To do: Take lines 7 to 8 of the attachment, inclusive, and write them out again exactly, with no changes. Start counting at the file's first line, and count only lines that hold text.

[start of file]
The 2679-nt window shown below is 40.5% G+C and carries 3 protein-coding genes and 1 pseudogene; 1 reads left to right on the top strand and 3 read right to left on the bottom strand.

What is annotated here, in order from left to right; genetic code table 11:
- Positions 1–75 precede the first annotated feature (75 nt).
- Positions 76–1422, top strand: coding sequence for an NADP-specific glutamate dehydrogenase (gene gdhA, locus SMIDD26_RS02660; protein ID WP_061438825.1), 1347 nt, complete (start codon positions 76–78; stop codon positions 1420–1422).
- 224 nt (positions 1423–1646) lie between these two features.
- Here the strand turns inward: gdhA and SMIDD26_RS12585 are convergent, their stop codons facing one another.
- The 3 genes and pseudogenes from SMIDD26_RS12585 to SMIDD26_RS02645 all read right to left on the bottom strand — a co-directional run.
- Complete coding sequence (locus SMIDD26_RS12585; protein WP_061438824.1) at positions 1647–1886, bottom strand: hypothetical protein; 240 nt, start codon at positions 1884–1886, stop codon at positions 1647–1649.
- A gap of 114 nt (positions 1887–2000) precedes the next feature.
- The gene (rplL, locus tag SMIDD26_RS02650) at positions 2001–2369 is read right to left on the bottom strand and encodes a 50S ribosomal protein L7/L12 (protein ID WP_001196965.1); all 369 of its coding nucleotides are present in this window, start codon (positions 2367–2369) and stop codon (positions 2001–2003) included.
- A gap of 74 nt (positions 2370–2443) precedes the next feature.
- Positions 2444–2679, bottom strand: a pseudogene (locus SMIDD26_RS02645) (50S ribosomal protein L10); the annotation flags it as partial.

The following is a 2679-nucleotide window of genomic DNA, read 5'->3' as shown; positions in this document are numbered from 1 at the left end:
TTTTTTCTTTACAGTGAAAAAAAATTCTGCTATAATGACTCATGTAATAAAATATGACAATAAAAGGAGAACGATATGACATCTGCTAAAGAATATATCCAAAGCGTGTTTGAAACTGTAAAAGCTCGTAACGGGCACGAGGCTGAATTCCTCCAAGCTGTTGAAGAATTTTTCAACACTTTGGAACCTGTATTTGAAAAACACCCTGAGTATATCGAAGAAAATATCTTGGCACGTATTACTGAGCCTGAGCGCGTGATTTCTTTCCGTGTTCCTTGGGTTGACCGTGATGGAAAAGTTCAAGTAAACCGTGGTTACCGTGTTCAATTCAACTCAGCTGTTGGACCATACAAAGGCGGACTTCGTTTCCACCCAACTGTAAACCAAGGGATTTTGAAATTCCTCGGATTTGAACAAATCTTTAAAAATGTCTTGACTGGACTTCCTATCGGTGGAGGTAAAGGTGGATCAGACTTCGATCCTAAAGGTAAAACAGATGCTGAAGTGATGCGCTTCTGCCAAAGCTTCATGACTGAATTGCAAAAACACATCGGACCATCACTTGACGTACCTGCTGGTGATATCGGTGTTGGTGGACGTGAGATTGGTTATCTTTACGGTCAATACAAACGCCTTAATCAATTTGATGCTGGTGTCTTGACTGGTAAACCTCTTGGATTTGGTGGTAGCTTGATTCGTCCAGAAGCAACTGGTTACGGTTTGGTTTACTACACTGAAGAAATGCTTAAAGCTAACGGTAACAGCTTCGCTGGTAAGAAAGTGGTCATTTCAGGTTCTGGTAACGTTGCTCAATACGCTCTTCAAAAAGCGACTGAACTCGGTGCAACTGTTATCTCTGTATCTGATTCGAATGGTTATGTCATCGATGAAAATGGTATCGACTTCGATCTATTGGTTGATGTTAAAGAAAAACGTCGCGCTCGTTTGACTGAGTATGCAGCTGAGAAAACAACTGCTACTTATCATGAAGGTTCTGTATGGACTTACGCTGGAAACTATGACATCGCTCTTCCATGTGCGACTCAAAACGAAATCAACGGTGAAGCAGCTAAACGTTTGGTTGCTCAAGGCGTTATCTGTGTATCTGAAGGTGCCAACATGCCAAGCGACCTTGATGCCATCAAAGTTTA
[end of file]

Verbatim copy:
- The 3 genes and pseudogenes from SMIDD26_RS12585 to SMIDD26_RS02645 all read right to left on the bottom strand — a co-directional run.
- Complete coding sequence (locus SMIDD26_RS12585; protein WP_061438824.1) at positions 1647–1886, bottom strand: hypothetical protein; 240 nt, start codon at positions 1884–1886, stop codon at positions 1647–1649.